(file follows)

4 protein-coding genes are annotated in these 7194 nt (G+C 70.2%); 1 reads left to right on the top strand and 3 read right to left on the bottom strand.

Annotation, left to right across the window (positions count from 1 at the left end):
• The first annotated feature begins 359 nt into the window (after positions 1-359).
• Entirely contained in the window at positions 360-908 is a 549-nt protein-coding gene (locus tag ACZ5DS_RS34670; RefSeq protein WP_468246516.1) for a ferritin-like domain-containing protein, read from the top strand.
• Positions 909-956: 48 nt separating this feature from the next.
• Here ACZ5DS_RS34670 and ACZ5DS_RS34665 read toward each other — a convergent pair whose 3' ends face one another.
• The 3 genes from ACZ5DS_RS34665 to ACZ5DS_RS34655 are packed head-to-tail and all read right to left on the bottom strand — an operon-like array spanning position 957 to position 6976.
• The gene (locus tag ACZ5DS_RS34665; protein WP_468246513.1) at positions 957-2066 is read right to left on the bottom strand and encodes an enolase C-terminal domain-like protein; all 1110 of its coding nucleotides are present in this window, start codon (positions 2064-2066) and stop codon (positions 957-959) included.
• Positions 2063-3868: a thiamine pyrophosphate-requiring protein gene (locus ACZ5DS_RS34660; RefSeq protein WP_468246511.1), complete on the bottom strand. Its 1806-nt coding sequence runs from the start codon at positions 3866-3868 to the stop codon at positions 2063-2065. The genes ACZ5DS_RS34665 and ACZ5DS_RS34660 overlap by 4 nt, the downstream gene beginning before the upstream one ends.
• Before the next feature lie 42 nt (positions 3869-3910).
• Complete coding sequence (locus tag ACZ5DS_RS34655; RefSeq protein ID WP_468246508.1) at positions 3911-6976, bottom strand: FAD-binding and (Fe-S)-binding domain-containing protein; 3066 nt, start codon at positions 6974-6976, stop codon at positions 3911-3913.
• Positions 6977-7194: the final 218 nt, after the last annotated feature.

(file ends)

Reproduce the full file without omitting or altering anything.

4 protein-coding genes are annotated in these 7194 nt (G+C 70.2%); 1 reads left to right on the top strand and 3 read right to left on the bottom strand.

Annotation, left to right across the window (positions count from 1 at the left end):
• The first annotated feature begins 359 nt into the window (after positions 1-359).
• Entirely contained in the window at positions 360-908 is a 549-nt protein-coding gene (locus tag ACZ5DS_RS34670; RefSeq protein WP_468246516.1) for a ferritin-like domain-containing protein, read from the top strand.
• Positions 909-956: 48 nt separating this feature from the next.
• Here ACZ5DS_RS34670 and ACZ5DS_RS34665 read toward each other — a convergent pair whose 3' ends face one another.
• The 3 genes from ACZ5DS_RS34665 to ACZ5DS_RS34655 are packed head-to-tail and all read right to left on the bottom strand — an operon-like array spanning position 957 to position 6976.
• The gene (locus tag ACZ5DS_RS34665; protein WP_468246513.1) at positions 957-2066 is read right to left on the bottom strand and encodes an enolase C-terminal domain-like protein; all 1110 of its coding nucleotides are present in this window, start codon (positions 2064-2066) and stop codon (positions 957-959) included.
• Positions 2063-3868: a thiamine pyrophosphate-requiring protein gene (locus ACZ5DS_RS34660; RefSeq protein WP_468246511.1), complete on the bottom strand. Its 1806-nt coding sequence runs from the start codon at positions 3866-3868 to the stop codon at positions 2063-2065. The genes ACZ5DS_RS34665 and ACZ5DS_RS34660 overlap by 4 nt, the downstream gene beginning before the upstream one ends.
• Before the next feature lie 42 nt (positions 3869-3910).
• Complete coding sequence (locus tag ACZ5DS_RS34655; RefSeq protein ID WP_468246508.1) at positions 3911-6976, bottom strand: FAD-binding and (Fe-S)-binding domain-containing protein; 3066 nt, start codon at positions 6974-6976, stop codon at positions 3911-3913.
• Positions 6977-7194: the final 218 nt, after the last annotated feature.